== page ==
50


Next installment: Part V (Necessity of Veneration)


Notes

35 Until fairly recently, it has been a common supposition that St. Epiphanius of Salamis (ca. AD 310-403) and Eusebius of Caesarea (ca. AD 263-339) were, in some sense, “proto-iconoclasts.” This thesis, though, has been sufficiently addressed and dismissed by Bigham, Steven. Epiphanius of Salamis, Doctor of Iconoclasm?: Deconstruction of a Myth. Rollinsford, N.H.: Orthodox Research Institute, 2008. However, even if we permit two dissenting voices, which we nonetheless do not, the honest response is that it doesn't matter. In the famous words of Aristotle (Nicomacaean Ethics, Book 1, Chapter 7), “one swallow does not make a summer.” The point is that even if there were several dissenting voices in the early Church, which we have yet to discover, their trickle of difference is drowned out by the roaring river of the rest of Christendom. They are also unimportant in having had no large or lasting effect; either they were ignored entirely or, more likely, they didn't exist.

36 Treadgold, Warren T. A History of the Byzantine State and Society. Stanford, Calif.: Stanford Univ., 2000.

37 For a concise but informative history, see chapter 9, “Iconoclasm,” in Norwich, John Julius. A Short History of Byzantium. New York: Knopf, 1997.

38 Von Grunebaum, G.E. "Byzantine Iconoclasm and the Influence of the Islamic Environment." History of Religions 2.1 (1962): pp. 1-10.

39 See the Chronicle of St. Theophanes the Confessor, in English translation: Turtledove, Harry (tr.). The Chronicle of Theophanes: an English Translation of Anni Mundi 6095-6305 (A.D. 602-813). Philadelphia: University of Pennsylvania, 1982.

40 All quotations of Scripture contained in this essay are taken from the New King James Version (NKJV).

41 According to Exodus 20:13 and Deuteronomy 5:17, “You shall not murder.” This Commandment is traditionally number as the Sixth in the Decalogue (or Ten Commandments) by Orthodox Christians, Jews, and most Protestants, while Roman Catholics and Lutherans number it as the Fifth Commandment.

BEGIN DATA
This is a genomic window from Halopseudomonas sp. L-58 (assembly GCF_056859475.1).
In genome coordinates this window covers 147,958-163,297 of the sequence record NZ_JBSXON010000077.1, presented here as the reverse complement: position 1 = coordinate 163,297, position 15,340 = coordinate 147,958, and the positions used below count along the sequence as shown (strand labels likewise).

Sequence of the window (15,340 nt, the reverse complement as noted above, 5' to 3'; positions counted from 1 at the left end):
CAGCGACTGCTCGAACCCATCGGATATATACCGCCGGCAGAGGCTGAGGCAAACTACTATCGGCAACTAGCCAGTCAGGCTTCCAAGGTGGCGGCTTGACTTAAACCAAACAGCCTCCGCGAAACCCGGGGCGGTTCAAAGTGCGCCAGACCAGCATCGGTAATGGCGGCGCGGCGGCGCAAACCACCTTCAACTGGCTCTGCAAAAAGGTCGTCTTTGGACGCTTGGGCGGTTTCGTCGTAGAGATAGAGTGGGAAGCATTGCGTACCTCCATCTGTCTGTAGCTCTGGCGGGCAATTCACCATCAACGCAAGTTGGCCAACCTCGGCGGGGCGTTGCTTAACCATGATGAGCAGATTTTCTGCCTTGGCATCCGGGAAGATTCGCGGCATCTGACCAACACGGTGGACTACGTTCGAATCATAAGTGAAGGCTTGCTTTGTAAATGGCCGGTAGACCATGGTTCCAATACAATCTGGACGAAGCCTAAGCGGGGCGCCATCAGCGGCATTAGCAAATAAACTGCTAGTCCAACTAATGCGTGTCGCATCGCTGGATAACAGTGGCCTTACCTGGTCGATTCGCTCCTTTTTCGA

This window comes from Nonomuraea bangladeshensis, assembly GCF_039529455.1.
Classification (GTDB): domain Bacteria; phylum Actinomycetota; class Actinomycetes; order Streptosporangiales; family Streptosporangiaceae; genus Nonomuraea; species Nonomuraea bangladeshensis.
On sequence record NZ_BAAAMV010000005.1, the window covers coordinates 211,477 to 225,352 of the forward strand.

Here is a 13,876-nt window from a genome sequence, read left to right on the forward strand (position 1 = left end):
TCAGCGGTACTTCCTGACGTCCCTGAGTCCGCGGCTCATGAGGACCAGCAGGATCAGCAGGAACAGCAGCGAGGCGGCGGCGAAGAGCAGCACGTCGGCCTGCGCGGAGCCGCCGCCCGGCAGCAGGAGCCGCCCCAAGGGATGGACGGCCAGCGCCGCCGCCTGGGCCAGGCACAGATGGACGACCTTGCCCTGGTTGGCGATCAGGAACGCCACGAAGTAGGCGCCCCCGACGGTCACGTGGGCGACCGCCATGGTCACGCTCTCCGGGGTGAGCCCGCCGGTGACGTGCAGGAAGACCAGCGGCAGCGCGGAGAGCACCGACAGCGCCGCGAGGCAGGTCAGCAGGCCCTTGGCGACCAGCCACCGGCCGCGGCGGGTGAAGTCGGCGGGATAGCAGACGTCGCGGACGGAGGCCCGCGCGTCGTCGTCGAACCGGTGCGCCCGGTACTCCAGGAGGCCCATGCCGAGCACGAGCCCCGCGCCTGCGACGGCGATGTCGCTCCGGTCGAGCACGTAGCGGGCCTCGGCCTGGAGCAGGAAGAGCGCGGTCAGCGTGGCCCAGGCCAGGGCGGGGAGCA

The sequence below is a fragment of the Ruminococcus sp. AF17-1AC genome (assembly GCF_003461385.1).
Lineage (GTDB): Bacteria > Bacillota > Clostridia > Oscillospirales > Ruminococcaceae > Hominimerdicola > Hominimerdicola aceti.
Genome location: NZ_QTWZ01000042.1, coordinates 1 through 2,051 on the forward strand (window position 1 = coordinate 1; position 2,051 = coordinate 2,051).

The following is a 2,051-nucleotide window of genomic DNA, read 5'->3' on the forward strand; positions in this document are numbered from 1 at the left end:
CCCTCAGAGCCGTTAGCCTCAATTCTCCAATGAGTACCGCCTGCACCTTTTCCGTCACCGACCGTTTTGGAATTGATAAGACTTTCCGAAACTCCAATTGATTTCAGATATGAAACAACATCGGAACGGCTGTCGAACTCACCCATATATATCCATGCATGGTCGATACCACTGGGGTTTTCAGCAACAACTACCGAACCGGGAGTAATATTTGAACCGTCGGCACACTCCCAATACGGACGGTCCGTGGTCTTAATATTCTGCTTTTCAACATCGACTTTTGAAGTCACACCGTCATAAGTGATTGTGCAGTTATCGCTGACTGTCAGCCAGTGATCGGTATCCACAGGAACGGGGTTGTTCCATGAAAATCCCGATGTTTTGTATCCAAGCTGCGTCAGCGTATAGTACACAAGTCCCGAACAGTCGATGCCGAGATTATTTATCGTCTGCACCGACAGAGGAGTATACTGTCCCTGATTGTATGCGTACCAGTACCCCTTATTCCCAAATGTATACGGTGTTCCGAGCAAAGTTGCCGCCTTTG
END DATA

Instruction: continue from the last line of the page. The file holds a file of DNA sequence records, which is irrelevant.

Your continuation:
42 See, for instance, 1 Samuel 15:2-3.

43 Hebrews 2:17

44 Institutes 1.11.12

45 St. John of Damascus, Apology Against Those Who Decry the Holy Images, Part I.

46 Eutyches (ca. AD 380-456), the founder of the heresy known as Monophysitism (mono [one] + physis [nature] = one nature [of Christ]). He posited that Christ's human nature had been “swallowed up like a drop of honey in the sea” of his divine nature, thereby denying the full humanity of Christ. Eutyches' flawed Christology was condemned by the Fourth Ecumenical Council at Chalcedon in AD 451. Docetism is a very early Christian heresy (late 1st/early 2nd century) which posited that Christ only appeared to be human but was not so in reality, being instead totally divine. Docetism was condemned by the early Christians even in the New Testament (see, for instance, 2 John 1:7).

47 For the full text of the iconoclastic treatise falsely attributed to St. Epiphanius as well as a cogent argument as to why this attribution can safely be ruled as false, see Bigham, Steven. Epiphanius of Salamis, Doctor of Iconoclasm?: Deconstruction of a Myth. Rollinsford, N.H.: Orthodox Research Institute, 2008.

48 (Trench. Mediaeval History, Chap. vii.) “The Seven Ecumenical Councils of the Undivided Church,” trans H. R. Percival, in NPNF2, ed. P. Schaff and H. Wace, (repr. Grand Rapids MI: Wm. B. Eerdmans, 1955), XIV, p. 575, cf. 547f.

49 A specific type of hymn used in the Orthodox Church to commemorate a Saint or feast.

50 "OCA - Troparion and Kontakion." The Orthodox Church in America .